• Pinpoint pupils
  • Gurgling noises or what’s known as the “death rattle” in opioid overdose

Signs and Symptoms of CNS Stimulant Overdoses

Stimulants are drugs like cocaine, methamphetamine, and amphetamines prescribed to treat ADD or ADHD such as Adderall and Ritalyn. MDMA is both a CNS stimulant and a psychedelic drug although drugs like Ecstasy and Molly contain variant mixtures of stimulant chemicals passed off as MDMA. According to the DEA,” In addition, other drugs similar to MDMA, such as MDA or PMA, are often sold as Ecstasy, which can lead to overdose and death when the user takes additional doses to obtain the desired effect.”

CNS stimulants increase brain and CNS activities dangerously elevating temperature, respiration, the cardiovascular system and have a profound effect on neurological systems by damaging brain structure as well as functioning. Neurotoxicity poisoning from stimulants is a primary concern because many of these drugs are processed using unknown chemicals, are consumed via rapid delivery methods, and are used in binge-like episodes with frequently repeated doses.

Signs and Symptoms of CNS stimulant overdose may include:

  • Rapid respiration, shortness of breath
  • Hypertension, irregular heartbeat, fast or pounding heart, heart attack
  • Inability to regulate body temperature, excessive sweating, overheating causing dehydration
  • Nausea, vomiting, abdominal pains
  • Weakness, numbness, or pain in extremities
  • Chest pains
  • Seizures, tremors, or excessive shakiness
  • Stroke
  • Confusion, dizziness, fainting, incoherent speech or thought patterns
  • Extreme agitation, anxiety, nervousness, or panic attacks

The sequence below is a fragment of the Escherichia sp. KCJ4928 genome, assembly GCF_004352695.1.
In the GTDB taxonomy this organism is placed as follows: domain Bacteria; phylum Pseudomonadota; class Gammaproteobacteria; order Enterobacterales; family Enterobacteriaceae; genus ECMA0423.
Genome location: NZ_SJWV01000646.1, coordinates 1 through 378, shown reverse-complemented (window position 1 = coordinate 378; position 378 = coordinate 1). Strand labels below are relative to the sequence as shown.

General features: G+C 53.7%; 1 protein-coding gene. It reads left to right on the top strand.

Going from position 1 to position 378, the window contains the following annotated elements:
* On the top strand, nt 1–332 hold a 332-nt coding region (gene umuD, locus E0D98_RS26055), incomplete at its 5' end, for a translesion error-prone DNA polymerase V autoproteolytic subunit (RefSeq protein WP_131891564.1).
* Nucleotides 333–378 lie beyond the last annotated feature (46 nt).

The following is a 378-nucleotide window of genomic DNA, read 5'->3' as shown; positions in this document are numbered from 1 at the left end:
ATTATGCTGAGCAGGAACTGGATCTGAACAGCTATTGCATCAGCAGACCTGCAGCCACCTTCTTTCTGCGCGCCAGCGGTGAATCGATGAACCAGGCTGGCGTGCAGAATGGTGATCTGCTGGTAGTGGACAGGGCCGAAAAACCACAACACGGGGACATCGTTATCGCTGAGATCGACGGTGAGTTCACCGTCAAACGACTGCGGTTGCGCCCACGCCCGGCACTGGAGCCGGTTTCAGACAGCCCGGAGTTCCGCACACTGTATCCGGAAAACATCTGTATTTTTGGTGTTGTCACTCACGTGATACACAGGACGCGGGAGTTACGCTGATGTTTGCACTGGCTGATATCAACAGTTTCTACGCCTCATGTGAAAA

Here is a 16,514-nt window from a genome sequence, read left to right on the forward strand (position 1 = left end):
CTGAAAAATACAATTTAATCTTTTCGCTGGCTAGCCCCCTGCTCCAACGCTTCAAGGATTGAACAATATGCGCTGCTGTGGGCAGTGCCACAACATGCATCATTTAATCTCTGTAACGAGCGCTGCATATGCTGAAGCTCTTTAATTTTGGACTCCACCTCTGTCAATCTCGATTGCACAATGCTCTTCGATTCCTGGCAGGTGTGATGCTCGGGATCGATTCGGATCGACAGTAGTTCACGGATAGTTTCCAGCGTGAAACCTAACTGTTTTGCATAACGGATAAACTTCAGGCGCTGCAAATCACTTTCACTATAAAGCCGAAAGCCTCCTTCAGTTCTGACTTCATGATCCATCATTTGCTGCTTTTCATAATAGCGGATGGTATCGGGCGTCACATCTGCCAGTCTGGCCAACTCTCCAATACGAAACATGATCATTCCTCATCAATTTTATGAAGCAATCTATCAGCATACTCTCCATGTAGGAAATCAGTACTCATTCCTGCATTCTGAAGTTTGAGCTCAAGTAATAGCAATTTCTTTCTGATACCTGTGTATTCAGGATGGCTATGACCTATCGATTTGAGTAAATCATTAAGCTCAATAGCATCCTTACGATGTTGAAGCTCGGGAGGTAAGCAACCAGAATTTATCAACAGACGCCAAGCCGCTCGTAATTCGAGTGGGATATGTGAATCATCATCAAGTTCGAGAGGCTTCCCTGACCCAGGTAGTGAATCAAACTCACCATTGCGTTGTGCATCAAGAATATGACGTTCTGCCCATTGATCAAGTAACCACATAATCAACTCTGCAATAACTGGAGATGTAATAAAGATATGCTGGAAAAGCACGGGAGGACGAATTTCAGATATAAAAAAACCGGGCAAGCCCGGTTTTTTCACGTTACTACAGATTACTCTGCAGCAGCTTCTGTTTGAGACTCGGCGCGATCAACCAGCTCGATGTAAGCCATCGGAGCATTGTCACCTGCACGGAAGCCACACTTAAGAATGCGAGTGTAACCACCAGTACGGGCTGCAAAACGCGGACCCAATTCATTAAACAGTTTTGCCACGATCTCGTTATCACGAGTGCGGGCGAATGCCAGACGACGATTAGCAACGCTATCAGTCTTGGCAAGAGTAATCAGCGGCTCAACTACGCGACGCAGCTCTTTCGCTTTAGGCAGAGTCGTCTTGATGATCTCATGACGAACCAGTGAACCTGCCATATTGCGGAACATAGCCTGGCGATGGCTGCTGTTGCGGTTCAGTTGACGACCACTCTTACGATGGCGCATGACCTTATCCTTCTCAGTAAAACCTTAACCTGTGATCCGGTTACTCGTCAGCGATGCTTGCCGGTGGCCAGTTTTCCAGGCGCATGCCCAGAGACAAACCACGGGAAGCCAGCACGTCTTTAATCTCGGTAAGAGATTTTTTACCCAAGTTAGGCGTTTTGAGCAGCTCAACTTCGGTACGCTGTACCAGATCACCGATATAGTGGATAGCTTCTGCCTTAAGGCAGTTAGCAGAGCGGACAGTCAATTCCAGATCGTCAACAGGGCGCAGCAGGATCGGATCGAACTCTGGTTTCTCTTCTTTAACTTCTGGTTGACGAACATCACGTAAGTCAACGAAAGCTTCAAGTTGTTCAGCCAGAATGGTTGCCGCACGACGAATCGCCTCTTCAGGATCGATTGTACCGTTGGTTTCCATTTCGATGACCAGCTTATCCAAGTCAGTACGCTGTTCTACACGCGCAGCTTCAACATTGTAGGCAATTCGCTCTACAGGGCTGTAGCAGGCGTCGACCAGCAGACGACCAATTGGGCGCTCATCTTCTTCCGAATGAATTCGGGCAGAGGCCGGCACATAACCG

• Erratic or bizarre behaviors, mania, hallucinations, paranoia, or other psychosis
  • Blurred vision
  • Aggressive or hostile behaviors
  • Drastic mood swings and emotional instability
  • Suicidal ideations or behaviors
  • Renal failure and bladder problems including inability to urinate or painful urination
  • Extreme agitation, anxiety, nervousness, or panic attacks

Effects of Drug Overdose

Beyond the number of preventable overdose deaths, having a drug overdose can lead to long term or permanent physical and psychological problems that may lead to an earlier death. For those who suffer respiratory or cardiovascular failures, the decreases in oxygen supplies flowing through the blood to the brain and other organs can cause significant damages. It’s hard to predict the toxicity complications or the amount of neurological impairments and impacts on mental health.

Often, the true extent of the damage from drug overdose may go unnoticed as the complications progress and therefore, may never be directly or immediately associated with overdose effects. No one should be fooled into thinking they are ok simply because they survived. The most worrisome effects of drug overdose include:

  • Hypoxia or brain damage
  • Pulmonary or cardiovascular diseases, impairments, or failures
  • Immunology problems that increase risks of infections, pneumonia, or diseases
  • Mental health disparities from stress, depression, guilt, or shame
  • Increased suicidal tendencies or other psychological disorders
  • Kidney diseases and renal failures
  • Liver disease and failures
  • Neurological impairments